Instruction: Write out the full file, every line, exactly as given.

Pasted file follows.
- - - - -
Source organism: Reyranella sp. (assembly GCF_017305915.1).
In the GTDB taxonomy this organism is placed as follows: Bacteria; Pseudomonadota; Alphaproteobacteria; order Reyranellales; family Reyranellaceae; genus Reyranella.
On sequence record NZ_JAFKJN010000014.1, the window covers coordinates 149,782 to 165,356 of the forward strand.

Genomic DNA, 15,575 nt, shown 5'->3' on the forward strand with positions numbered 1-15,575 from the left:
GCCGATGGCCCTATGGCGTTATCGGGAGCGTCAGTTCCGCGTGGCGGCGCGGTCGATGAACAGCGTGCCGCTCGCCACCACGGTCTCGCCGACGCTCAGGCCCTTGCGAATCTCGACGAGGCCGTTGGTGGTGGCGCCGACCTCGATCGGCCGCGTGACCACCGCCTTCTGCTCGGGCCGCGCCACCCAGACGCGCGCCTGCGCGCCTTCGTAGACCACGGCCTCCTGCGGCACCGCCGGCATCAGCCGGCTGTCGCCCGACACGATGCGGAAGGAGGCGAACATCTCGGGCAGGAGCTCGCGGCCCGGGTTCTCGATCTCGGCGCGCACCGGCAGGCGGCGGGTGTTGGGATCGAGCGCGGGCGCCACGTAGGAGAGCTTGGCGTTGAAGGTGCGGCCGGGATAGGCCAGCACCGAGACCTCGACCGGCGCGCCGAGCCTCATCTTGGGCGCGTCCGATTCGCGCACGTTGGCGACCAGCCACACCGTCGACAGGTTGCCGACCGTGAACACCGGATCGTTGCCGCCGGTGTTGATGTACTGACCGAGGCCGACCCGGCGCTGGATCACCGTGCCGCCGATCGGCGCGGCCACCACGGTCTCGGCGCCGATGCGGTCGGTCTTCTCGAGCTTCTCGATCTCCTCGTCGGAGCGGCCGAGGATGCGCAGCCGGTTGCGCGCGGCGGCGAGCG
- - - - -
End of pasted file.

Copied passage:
Source organism: Reyranella sp. (assembly GCF_017305915.1).
In the GTDB taxonomy this organism is placed as follows: Bacteria; Pseudomonadota; Alphaproteobacteria; order Reyranellales; family Reyranellaceae; genus Reyranella.
On sequence record NZ_JAFKJN010000014.1, the window covers coordinates 149,782 to 165,356 of the forward strand.

Genomic DNA, 15,575 nt, shown 5'->3' on the forward strand with positions numbered 1-15,575 from the left:
GCCGATGGCCCTATGGCGTTATCGGGAGCGTCAGTTCCGCGTGGCGGCGCGGTCGATGAACAGCGTGCCGCTCGCCACCACGGTCTCGCCGACGCTCAGGCCCTTGCGAATCTCGACGAGGCCGTTGGTGGTGGCGCCGACCTCGATCGGCCGCGTGACCACCGCCTTCTGCTCGGGCCGCGCCACCCAGACGCGCGCCTGCGCGCCTTCGTAGACCACGGCCTCCTGCGGCACCGCCGGCATCAGCCGGCTGTCGCCCGACACGATGCGGAAGGAGGCGAACATCTCGGGCAGGAGCTCGCGGCCCGGGTTCTCGATCTCGGCGCGCACCGGCAGGCGGCGGGTGTTGGGATCGAGCGCGGGCGCCACGTAGGAGAGCTTGGCGTTGAAGGTGCGGCCGGGATAGGCCAGCACCGAGACCTCGACCGGCGCGCCGAGCCTCATCTTGGGCGCGTCCGATTCGCGCACGTTGGCGACCAGCCACACCGTCGACAGGTTGCCGACCGTGAACACCGGATCGTTGCCGCCGGTGTTGATGTACTGACCGAGGCCGACCCGGCGCTGGATCACCGTGCCGCCGATCGGCGCGGCCACCACGGTCTCGGCGCCGATGCGGTCGGTCTTCTCGAGCTTCTCGATCTCCTCGTCGGAGCGGCCGAGGATGCGCAGCCGGTTGCGCGCGGCGGCGAGCG